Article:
Coral Gables Sues Facebook and Instagram for Information on Critic


Miami Herald

The false post spread by the anonymous Gables critic.

Dilan Denham, highlights contributor

In May, an anonymous Gables critic posted a video of a girl getting beaten up and stomped on by another girl while three security guards watched without intervening.  Shortly after, an investigation was underway to find out what happened. The anonymous accounts, called “Coral Gables Residents Who Care” on Instagram and Facebook, posted a video captioned: “$610,000 tax dollars wasted on security guards in Coral Gables.” Many People were upset due to the fact that the city’s lengthy recruitment program is a tedious process, resulting in a lack of policemen. Security guards were hired during the 2016 elections due to recent spikes in carjackings to compensate for the shortage of policemen. Yet the number of unfilled policemen spots has only gone down and it is now reported to have 17 unfilled policeman spots, meaning the city is in need of trained policeman with experience rather than untrained security guards. Not too long after the video was posted, investigations uncovered that the incident happened seven years ago in Seattle and was nowhere near related to the city of Coral Gables.

People from the city were outraged and a lawsuit against Facebook and Instagram was quickly put in action by the city’s attorney’s office. The city wanted to find out who posted the false accusations about Coral Gables as well as their address. The anonymous poster who was trying to defame the city through slander is also thought to be the suspect for sending emails on this same subject. The emails directed to many of the city’s residents urged them to  complain about the city’s security guard and the waste of their tax money. The official who sent the lawsuit; city attorney Miriam Ramosis, is also suing the publisher for using the city’s logo without authorization. The cease-and-desist letters that were sent to Facebook and Instagram threatened a $500 fine per day until they remove the post. Not too long after the cease and desist letters were sent, the posts where deleted by the social media services. Facebook and Instagram did not get fined due to the quick deletion of the posts off their platforms.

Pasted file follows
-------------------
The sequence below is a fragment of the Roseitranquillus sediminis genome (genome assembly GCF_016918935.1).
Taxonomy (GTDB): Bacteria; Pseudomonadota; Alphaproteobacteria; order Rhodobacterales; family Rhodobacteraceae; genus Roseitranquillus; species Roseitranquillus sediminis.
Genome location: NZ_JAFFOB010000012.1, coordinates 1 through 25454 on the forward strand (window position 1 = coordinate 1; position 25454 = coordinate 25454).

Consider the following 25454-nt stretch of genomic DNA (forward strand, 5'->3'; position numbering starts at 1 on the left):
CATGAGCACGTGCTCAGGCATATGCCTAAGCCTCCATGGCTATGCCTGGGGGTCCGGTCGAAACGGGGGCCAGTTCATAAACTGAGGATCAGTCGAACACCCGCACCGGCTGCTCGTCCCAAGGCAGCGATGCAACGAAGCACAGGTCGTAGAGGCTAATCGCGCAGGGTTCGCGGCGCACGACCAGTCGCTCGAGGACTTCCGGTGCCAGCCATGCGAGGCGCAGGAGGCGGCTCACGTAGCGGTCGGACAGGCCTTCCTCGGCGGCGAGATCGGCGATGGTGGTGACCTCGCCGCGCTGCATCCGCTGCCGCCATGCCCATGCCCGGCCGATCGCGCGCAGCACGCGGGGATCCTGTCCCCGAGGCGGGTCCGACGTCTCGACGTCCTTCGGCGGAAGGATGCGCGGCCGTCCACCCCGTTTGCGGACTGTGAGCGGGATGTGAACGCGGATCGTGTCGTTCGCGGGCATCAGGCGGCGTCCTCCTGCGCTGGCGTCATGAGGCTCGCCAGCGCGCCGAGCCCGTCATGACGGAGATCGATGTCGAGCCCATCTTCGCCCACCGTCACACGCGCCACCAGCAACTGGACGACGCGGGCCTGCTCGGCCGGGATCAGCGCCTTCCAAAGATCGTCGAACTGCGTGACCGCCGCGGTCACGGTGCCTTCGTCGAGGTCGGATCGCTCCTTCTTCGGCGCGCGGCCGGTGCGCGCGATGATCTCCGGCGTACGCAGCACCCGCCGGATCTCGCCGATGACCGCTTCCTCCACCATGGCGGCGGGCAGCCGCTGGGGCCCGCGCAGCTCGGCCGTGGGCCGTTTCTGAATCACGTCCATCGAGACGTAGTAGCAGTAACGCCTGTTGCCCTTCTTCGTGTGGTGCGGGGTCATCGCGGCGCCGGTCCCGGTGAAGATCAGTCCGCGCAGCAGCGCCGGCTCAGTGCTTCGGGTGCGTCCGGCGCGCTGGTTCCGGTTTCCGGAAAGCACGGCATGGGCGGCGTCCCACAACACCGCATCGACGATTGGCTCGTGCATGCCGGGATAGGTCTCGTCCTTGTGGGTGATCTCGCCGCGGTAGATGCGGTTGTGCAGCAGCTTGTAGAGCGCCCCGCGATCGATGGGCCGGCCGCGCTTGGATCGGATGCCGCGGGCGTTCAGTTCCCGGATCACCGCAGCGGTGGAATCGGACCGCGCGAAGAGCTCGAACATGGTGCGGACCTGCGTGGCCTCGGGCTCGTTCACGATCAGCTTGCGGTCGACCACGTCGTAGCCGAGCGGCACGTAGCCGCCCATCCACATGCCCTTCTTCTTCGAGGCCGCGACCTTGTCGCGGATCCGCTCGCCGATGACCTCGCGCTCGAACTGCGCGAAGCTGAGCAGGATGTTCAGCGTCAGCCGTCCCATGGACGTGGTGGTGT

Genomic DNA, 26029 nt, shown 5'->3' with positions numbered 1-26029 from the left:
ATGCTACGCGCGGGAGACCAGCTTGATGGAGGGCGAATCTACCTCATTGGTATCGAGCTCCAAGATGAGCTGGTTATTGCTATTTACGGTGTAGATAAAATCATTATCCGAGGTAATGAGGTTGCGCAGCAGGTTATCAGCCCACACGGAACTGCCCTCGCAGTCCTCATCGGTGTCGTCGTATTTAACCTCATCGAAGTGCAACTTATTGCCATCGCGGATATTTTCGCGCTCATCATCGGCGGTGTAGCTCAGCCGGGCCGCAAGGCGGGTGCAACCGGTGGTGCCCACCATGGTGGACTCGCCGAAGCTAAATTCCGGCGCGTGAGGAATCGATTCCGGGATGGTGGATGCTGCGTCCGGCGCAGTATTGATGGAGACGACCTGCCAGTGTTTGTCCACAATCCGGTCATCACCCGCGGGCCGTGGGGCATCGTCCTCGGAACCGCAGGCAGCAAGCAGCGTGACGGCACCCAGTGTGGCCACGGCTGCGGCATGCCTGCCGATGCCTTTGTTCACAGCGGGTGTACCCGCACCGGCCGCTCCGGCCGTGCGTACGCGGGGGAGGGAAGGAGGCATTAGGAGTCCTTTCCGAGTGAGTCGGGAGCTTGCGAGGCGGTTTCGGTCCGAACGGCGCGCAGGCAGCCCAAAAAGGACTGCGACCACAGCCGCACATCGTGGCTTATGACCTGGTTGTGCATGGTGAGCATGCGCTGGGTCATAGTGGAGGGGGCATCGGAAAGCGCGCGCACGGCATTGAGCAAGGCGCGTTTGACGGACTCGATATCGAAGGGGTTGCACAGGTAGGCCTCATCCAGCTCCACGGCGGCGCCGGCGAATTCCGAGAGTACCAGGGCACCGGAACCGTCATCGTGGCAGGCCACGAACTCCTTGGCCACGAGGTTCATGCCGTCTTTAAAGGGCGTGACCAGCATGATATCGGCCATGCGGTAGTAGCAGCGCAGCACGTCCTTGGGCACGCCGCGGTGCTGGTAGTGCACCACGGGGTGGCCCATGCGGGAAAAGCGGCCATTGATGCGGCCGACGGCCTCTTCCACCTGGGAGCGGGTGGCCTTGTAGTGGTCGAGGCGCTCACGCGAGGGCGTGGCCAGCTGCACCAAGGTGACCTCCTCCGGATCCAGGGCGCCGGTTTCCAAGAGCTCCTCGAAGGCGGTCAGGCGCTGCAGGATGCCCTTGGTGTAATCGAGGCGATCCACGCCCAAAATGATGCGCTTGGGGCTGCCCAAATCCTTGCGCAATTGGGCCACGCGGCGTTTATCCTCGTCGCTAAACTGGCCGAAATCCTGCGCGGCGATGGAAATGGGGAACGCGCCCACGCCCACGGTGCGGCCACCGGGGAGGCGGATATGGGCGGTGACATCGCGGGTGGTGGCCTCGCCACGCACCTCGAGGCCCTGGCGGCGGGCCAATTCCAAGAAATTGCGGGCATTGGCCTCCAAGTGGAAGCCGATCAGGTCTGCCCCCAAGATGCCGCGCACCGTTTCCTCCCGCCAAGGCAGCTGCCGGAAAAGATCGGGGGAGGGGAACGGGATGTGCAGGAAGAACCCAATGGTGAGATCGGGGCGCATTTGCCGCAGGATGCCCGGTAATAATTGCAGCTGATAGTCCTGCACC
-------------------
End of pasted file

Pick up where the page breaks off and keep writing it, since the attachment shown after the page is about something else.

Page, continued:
“The city is very concerned… about any ad that makes a false or misleading depiction or indication that something happened in Coral Gables that didn’t,” City Attorney Craig Leen said.

Though there have been no recent developments on the lawsuit since then, a Miami-Dade judge has given Facebook and Instagram until September to give a response back to the complaint.